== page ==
DON’T LET THE SHORT SALE NEGOTIATOR REDUCE YOUR REAL ESTATE COMMISSION

In a previous article, I briefly outlined the short sale process. Like most real estate transactions, the seller’s broker or agent in a short sale will be paid a commission. However, because the sales price for the home is less than what is owed to the note holder, the commission paid to the seller’s broker is essentially cutting into the funds the note holder would otherwise receive as a result of the sale.

In other words, let’s say a homeowner owes $150,000 on the loan for her home but the home is only worth $100,000 and for whatever reason the homeowner decides to sale her home. The homeowner hires you, a real estate broker, and you list her home for sale and eventually you receive an offer of $100,000 for the home.

You and the homeowner agree that $100,000 is probably a sales price the note holder will approve so the homeowner accepts the offer and enters into a contract. If the short sale is approved by the note holder, you, the broker, will be paid a commission which commission will come out of the sales proceeds. If the commission to be paid is 6 percent, your (together with the buyer’s broker) will be paid a total commission of $6,000. This means that the note holder will only receive net proceeds of $94,000 instead of the full sales price of $100,000.

In this situation, which is almost universally applicable in all short sale transactions, loan servicers who negotiate the short sale for the note holder will oftentimes try to reduce the commission payable to the broker so that the note holder can receive more of the sales proceeds. The loan servicer on behalf of the note holder may even make the closing of the short sale contingent upon the broker reducing his or her commission. In these situations, there is often nothing the broker can do but give in to the loan servicer’s demand.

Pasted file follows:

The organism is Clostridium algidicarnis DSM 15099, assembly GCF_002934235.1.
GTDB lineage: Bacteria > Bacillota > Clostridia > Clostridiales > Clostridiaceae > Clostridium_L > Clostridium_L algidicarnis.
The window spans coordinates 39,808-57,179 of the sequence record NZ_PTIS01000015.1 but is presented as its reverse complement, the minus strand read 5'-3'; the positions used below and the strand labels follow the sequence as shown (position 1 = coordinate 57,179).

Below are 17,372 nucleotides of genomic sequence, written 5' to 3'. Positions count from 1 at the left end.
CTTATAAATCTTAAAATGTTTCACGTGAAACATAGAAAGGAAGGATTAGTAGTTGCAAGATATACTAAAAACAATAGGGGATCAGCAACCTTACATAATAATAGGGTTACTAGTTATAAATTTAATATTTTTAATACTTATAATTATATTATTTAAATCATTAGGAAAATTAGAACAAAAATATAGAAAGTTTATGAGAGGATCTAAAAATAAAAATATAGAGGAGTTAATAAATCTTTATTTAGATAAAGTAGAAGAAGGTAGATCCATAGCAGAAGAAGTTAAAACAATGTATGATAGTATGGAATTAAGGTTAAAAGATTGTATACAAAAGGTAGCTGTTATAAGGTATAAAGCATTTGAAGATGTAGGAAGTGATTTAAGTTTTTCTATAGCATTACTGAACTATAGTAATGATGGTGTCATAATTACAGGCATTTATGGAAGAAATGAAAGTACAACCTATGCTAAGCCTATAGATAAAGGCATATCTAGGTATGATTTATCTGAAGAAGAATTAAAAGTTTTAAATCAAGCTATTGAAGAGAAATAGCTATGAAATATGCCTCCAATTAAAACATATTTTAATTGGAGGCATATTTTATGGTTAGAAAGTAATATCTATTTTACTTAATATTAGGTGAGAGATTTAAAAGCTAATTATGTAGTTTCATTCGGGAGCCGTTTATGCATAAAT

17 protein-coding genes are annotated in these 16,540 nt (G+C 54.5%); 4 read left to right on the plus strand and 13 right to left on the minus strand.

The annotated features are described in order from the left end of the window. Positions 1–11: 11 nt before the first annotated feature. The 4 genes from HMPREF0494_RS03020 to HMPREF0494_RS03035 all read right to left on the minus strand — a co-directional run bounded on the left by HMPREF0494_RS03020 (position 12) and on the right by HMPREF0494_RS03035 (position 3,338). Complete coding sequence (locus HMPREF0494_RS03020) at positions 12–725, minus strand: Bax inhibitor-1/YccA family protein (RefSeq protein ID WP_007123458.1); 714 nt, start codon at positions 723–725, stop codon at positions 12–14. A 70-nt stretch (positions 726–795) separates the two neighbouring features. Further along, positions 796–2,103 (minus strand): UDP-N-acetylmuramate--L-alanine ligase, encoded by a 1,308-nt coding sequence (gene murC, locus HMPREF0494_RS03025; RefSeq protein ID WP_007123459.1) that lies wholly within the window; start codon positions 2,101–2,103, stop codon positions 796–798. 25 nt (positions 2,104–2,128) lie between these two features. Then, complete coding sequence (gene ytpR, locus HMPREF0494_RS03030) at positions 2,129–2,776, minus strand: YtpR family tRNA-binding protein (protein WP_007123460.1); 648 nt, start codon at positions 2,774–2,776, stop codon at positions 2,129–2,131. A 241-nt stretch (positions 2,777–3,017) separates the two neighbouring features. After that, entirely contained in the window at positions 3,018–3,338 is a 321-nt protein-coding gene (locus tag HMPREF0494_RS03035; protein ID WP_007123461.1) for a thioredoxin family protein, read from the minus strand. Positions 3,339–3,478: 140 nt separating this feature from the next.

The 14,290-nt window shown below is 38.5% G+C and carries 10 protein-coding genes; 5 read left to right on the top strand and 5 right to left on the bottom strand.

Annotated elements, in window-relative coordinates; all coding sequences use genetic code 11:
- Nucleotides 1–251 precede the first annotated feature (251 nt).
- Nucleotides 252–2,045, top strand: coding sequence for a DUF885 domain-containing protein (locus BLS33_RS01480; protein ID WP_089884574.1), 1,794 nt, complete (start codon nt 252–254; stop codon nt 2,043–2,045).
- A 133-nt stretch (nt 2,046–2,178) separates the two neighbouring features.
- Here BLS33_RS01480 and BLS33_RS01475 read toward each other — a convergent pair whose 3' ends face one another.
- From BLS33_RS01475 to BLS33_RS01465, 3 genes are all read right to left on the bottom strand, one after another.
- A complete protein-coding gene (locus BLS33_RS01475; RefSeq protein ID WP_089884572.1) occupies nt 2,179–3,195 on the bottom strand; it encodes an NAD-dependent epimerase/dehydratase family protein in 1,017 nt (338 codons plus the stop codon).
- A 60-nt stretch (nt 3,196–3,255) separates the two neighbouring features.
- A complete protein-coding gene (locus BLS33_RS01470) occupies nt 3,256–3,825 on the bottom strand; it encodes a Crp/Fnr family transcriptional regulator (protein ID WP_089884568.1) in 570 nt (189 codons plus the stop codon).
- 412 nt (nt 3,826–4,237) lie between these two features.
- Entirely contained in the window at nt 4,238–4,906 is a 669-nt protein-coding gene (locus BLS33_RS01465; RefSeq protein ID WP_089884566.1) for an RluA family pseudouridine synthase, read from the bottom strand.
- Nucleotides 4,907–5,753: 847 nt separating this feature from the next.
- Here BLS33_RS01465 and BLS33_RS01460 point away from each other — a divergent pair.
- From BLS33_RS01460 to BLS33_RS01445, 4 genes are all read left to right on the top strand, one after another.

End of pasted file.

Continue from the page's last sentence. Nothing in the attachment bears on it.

In February 2009 however, at the urging of the National Association of Realtors, Fannie Mae announced that for Fannie Mae owned loans, loan servicers could not condition the closing of a short sale on the real estate broker reducing his or her commission.

Fannie Mae Announcement 09-3 dated February 24, 2009 stated that

“Effective March 1, 2009, closing of [short] sales may not be conditioned upon a reduction of the total commission to be paid to real estate agents to a level below what was negotiated by the listing agent with the borrower, unless the fee exceeds 6 percent of the sales price of the property in aggregate.”

If you are a real estate broker or agent handling short sales, the key to preventing the loan servicer from reducing your commission is to know whether or not Fannie Mae owns the loan (or the note) that is being negotiated as part of the short sale. Fannie Mae has made it easy to find out if it owns the loan but setting up an online loan look-up webpage.

If you are a real estate broker or agent trying to get a short sale approved on a Fannie Mae loan and if the loan servicer is trying to reduce the commission below 6 percent, remind the loan servicer that the Fannie Mae guidelines prohibit the loan servicer from making the sale contingent upon you reducing your commission.